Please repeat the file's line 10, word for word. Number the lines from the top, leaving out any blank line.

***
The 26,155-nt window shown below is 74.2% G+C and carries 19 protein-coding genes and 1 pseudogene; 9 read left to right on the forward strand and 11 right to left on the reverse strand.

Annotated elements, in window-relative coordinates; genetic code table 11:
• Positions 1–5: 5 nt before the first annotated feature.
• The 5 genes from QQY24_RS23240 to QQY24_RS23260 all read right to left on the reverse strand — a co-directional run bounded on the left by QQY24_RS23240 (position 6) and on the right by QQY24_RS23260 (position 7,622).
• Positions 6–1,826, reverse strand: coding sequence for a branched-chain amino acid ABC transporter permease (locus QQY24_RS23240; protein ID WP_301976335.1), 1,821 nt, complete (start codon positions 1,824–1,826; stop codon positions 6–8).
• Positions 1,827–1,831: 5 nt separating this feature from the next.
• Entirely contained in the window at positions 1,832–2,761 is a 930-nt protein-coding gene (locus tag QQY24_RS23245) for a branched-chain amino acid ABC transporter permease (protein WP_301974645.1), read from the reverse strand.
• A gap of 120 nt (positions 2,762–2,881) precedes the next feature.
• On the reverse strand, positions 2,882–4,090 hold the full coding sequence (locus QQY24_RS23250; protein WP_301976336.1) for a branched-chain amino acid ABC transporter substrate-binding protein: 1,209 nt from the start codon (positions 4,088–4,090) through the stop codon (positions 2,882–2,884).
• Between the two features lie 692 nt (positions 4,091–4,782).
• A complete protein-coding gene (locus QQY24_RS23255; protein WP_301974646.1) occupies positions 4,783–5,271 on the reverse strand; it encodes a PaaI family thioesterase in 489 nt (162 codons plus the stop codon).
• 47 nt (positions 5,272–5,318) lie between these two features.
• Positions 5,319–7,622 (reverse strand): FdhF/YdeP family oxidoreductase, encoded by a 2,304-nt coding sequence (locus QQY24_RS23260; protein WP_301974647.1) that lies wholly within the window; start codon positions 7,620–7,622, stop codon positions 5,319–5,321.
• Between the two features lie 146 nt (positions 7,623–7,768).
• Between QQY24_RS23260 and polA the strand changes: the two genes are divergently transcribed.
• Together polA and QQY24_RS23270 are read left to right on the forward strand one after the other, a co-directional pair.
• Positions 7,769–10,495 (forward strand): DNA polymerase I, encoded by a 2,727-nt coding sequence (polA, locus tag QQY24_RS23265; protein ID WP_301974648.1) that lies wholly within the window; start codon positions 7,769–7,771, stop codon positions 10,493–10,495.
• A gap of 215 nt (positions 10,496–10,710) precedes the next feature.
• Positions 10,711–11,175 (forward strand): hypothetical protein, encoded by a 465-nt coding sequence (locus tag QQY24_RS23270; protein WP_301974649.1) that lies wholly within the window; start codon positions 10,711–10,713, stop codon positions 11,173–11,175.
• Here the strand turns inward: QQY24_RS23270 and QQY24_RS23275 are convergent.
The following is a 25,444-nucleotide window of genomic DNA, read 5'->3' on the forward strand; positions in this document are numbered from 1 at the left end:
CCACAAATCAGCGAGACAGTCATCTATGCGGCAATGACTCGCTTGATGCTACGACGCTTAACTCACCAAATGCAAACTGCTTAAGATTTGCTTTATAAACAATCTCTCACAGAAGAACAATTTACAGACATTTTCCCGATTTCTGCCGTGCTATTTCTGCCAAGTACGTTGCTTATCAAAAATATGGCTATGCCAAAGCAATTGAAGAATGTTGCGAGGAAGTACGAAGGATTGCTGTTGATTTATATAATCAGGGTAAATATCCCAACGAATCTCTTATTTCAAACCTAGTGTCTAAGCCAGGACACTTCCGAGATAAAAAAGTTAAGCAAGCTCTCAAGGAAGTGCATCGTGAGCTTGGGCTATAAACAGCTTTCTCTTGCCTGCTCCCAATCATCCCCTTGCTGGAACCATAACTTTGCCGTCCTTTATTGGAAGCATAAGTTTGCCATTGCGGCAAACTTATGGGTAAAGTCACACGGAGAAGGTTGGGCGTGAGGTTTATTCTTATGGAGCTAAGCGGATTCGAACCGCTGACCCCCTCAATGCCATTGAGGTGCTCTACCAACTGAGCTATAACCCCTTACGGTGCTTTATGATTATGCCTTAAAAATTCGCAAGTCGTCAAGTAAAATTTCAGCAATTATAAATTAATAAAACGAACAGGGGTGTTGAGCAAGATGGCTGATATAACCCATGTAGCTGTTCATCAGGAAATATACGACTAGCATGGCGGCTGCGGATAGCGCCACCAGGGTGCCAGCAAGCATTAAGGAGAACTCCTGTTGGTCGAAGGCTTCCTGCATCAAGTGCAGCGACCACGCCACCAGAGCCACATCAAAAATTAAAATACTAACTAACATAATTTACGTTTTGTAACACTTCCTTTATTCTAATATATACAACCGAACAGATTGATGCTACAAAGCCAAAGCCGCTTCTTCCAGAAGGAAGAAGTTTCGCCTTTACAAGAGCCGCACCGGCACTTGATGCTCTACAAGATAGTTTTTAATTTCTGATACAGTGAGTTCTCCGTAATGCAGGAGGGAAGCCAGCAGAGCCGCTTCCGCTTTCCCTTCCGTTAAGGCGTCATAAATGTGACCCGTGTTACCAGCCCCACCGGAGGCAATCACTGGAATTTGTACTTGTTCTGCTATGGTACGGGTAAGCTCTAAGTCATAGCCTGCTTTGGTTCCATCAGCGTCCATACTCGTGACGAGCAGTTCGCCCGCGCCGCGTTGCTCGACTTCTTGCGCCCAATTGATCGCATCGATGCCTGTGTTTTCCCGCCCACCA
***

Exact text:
• Between the two features lie 692 nt (positions 4,091–4,782).